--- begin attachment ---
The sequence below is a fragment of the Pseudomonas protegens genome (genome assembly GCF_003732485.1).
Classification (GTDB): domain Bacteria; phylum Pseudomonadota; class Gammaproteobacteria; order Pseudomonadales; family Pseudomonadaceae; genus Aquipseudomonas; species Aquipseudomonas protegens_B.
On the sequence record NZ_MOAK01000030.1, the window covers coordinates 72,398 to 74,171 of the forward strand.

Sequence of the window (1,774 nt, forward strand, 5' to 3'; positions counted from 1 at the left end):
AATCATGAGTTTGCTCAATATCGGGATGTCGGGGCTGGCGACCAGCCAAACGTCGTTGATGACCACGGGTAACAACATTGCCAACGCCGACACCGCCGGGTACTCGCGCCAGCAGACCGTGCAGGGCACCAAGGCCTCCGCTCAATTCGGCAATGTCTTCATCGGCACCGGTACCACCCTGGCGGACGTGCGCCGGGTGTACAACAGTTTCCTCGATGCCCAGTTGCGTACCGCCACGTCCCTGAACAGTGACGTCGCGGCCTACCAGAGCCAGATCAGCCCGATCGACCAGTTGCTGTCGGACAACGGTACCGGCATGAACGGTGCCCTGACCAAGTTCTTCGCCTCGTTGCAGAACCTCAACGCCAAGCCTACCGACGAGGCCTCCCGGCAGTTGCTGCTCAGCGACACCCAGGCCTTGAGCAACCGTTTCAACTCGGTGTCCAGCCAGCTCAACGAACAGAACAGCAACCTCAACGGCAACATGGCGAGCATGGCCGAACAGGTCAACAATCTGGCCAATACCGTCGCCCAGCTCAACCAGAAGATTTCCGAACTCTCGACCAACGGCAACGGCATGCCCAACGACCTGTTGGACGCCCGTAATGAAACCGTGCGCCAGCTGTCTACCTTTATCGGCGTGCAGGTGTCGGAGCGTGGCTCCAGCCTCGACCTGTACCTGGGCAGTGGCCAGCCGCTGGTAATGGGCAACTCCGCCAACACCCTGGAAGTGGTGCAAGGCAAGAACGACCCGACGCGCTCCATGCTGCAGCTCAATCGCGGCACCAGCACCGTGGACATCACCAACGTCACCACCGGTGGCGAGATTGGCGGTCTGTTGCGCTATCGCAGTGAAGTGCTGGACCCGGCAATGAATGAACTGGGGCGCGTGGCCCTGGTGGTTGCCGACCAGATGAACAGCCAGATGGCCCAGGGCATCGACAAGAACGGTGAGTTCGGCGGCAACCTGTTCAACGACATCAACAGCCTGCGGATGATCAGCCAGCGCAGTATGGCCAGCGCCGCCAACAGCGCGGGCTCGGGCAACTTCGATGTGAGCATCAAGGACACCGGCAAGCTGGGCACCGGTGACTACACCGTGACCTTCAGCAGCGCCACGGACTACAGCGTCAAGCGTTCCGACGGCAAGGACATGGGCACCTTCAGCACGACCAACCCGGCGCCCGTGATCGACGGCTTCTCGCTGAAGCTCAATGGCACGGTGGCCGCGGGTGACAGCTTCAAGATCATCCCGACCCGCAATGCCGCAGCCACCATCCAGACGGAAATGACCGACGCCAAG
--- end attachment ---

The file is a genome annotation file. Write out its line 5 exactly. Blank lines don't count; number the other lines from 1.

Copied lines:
AATCATGAGTTTGCTCAATATCGGGATGTCGGGGCTGGCGACCAGCCAAACGTCGTTGATGACCACGGGTAACAACATTGCCAACGCCGACACCGCCGGGTACTCGCGCCAGCAGACCGTGCAGGGCACCAAGGCCTCCGCTCAATTCGGCAATGTCTTCATCGGCACCGGTACCACCCTGGCGGACGTGCGCCGGGTGTACAACAGTTTCCTCGATGCCCAGTTGCGTACCGCCACGTCCCTGAACAGTGACGTCGCGGCCTACCAGAGCCAGATCAGCCCGATCGACCAGTTGCTGTCGGACAACGGTACCGGCATGAACGGTGCCCTGACCAAGTTCTTCGCCTCGTTGCAGAACCTCAACGCCAAGCCTACCGACGAGGCCTCCCGGCAGTTGCTGCTCAGCGACACCCAGGCCTTGAGCAACCGTTTCAACTCGGTGTCCAGCCAGCTCAACGAACAGAACAGCAACCTCAACGGCAACATGGCGAGCATGGCCGAACAGGTCAACAATCTGGCCAATACCGTCGCCCAGCTCAACCAGAAGATTTCCGAACTCTCGACCAACGGCAACGGCATGCCCAACGACCTGTTGGACGCCCGTAATGAAACCGTGCGCCAGCTGTCTACCTTTATCGGCGTGCAGGTGTCGGAGCGTGGCTCCAGCCTCGACCTGTACCTGGGCAGTGGCCAGCCGCTGGTAATGGGCAACTCCGCCAACACCCTGGAAGTGGTGCAAGGCAAGAACGACCCGACGCGCTCCATGCTGCAGCTCAATCGCGGCACCAGCACCGTGGACATCACCAACGTCACCACCGGTGGCGAGATTGGCGGTCTGTTGCGCTATCGCAGTGAAGTGCTGGACCCGGCAATGAATGAACTGGGGCGCGTGGCCCTGGTGGTTGCCGACCAGATGAACAGCCAGATGGCCCAGGGCATCGACAAGAACGGTGAGTTCGGCGGCAACCTGTTCAACGACATCAACAGCCTGCGGATGATCAGCCAGCGCAGTATGGCCAGCGCCGCCAACAGCGCGGGCTCGGGCAACTTCGATGTGAGCATCAAGGACACCGGCAAGCTGGGCACCGGTGACTACACCGTGACCTTCAGCAGCGCCACGGACTACAGCGTCAAGCGTTCCGACGGCAAGGACATGGGCACCTTCAGCACGACCAACCCGGCGCCCGTGATCGACGGCTTCTCGCTGAAGCTCAATGGCACGGTGGCCGCGGGTGACAGCTTCAAGATCATCCCGACCCGCAATGCCGCAGCCACCATCCAGACGGAAATGACCGACGCCAAG